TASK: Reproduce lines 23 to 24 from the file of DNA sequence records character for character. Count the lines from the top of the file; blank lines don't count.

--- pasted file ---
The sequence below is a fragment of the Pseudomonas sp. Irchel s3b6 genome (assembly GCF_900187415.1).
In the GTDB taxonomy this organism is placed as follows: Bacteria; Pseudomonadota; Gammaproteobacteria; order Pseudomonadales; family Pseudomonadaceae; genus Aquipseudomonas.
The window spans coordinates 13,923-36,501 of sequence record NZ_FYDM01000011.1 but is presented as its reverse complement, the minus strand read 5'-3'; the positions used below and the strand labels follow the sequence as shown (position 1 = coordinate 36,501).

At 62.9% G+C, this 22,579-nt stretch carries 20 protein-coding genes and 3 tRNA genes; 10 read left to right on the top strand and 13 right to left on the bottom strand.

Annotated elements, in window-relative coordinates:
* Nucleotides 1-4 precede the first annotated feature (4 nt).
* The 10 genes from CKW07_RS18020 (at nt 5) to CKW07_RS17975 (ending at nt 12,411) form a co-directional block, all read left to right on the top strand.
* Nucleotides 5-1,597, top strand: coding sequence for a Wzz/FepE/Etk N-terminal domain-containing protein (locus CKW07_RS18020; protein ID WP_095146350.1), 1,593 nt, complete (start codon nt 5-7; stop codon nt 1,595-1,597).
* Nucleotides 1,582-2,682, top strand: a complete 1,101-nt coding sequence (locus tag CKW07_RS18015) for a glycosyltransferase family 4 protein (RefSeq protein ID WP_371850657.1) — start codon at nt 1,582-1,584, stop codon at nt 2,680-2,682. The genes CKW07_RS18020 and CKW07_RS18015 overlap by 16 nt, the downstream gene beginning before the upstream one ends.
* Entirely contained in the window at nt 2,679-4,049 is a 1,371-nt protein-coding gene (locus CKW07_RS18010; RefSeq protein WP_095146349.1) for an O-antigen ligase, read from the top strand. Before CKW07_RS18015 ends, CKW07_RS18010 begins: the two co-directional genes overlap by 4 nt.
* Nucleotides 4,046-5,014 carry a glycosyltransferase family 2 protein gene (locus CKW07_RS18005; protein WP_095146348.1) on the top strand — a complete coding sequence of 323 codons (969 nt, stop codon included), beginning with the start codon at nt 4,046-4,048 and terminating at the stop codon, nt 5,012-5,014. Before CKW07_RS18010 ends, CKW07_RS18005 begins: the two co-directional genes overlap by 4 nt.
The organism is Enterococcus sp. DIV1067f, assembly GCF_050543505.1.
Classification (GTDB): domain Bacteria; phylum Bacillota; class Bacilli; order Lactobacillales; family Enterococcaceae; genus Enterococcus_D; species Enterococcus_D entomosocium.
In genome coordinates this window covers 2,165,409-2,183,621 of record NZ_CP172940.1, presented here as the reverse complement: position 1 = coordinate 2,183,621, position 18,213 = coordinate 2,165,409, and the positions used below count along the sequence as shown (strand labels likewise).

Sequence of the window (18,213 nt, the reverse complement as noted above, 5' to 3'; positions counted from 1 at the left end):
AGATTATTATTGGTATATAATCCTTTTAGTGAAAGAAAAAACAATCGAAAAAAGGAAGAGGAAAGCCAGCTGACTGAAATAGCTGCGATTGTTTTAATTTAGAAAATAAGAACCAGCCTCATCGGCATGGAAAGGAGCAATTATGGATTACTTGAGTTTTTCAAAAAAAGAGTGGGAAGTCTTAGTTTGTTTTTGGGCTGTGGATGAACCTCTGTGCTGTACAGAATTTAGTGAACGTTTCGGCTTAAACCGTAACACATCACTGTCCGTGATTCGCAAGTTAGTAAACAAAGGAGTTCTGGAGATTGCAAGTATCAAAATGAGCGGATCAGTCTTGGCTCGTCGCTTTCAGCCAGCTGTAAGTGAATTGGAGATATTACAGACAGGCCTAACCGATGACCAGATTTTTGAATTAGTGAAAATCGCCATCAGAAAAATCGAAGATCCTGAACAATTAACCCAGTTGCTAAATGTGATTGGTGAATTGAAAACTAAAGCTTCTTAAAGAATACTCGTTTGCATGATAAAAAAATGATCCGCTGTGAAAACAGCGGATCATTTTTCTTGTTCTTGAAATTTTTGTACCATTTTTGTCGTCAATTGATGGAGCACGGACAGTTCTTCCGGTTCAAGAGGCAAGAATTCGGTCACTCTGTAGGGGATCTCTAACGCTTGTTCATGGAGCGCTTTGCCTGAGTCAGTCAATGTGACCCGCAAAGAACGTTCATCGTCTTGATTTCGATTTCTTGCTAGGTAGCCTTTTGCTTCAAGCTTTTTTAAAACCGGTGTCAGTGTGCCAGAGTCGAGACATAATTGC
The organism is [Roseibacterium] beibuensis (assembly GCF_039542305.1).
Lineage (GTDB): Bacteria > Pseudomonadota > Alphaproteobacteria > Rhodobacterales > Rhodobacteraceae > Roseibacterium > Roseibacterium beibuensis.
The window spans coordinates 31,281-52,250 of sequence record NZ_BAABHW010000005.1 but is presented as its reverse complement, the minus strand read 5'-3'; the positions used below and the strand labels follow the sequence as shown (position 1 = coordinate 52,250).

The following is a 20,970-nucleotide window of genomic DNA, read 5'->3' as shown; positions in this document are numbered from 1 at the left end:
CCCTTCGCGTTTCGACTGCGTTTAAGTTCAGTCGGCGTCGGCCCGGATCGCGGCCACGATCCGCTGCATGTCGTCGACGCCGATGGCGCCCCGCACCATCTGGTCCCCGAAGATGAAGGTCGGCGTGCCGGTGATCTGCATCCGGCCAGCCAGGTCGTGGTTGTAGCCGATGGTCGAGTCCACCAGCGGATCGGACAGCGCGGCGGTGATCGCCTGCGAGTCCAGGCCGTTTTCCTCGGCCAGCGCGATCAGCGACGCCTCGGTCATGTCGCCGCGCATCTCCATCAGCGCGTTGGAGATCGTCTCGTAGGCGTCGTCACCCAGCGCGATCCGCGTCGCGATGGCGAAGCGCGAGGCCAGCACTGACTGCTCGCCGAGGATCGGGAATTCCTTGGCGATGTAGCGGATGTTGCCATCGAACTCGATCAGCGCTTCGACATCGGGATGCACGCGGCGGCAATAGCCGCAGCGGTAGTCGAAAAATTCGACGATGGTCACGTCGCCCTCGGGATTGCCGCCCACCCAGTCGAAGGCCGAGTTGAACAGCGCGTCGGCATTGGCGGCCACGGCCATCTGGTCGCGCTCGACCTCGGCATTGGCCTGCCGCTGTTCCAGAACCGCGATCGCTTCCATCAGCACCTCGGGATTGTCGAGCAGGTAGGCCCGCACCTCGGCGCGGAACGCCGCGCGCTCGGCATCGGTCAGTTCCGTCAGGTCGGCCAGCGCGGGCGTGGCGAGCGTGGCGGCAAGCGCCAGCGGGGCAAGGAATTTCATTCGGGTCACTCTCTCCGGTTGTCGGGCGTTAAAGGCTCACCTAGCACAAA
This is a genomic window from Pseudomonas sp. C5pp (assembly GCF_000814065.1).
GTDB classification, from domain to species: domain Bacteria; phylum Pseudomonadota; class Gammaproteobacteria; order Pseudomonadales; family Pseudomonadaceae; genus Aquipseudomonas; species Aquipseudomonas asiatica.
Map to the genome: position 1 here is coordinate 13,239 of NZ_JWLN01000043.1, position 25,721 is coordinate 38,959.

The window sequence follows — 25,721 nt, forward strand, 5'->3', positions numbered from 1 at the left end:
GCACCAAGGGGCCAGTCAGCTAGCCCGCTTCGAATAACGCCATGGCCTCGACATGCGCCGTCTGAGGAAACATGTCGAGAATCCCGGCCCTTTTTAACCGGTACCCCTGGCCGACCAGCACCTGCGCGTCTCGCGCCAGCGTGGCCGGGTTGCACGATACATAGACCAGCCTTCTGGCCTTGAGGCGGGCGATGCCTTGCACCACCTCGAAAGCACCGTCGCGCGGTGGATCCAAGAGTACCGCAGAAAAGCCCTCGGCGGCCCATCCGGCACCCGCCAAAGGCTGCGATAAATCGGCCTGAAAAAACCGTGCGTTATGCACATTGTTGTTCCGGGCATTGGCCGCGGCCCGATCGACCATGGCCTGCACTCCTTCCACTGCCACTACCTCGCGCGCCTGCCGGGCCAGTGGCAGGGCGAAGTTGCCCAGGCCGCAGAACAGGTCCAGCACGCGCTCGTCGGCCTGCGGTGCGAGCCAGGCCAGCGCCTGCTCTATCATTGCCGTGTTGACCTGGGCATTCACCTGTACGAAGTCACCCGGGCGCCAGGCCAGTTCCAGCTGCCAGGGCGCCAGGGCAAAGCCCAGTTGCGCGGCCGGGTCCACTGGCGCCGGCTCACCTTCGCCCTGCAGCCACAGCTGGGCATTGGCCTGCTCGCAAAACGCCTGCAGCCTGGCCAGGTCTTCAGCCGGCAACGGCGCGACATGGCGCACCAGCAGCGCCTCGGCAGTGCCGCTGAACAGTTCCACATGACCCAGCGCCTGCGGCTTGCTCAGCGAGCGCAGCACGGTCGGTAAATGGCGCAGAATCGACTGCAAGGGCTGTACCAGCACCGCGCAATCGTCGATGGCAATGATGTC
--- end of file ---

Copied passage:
GTDB classification, from domain to species: domain Bacteria; phylum Pseudomonadota; class Gammaproteobacteria; order Pseudomonadales; family Pseudomonadaceae; genus Aquipseudomonas; species Aquipseudomonas asiatica.
Map to the genome: position 1 here is coordinate 13,239 of NZ_JWLN01000043.1, position 25,721 is coordinate 38,959.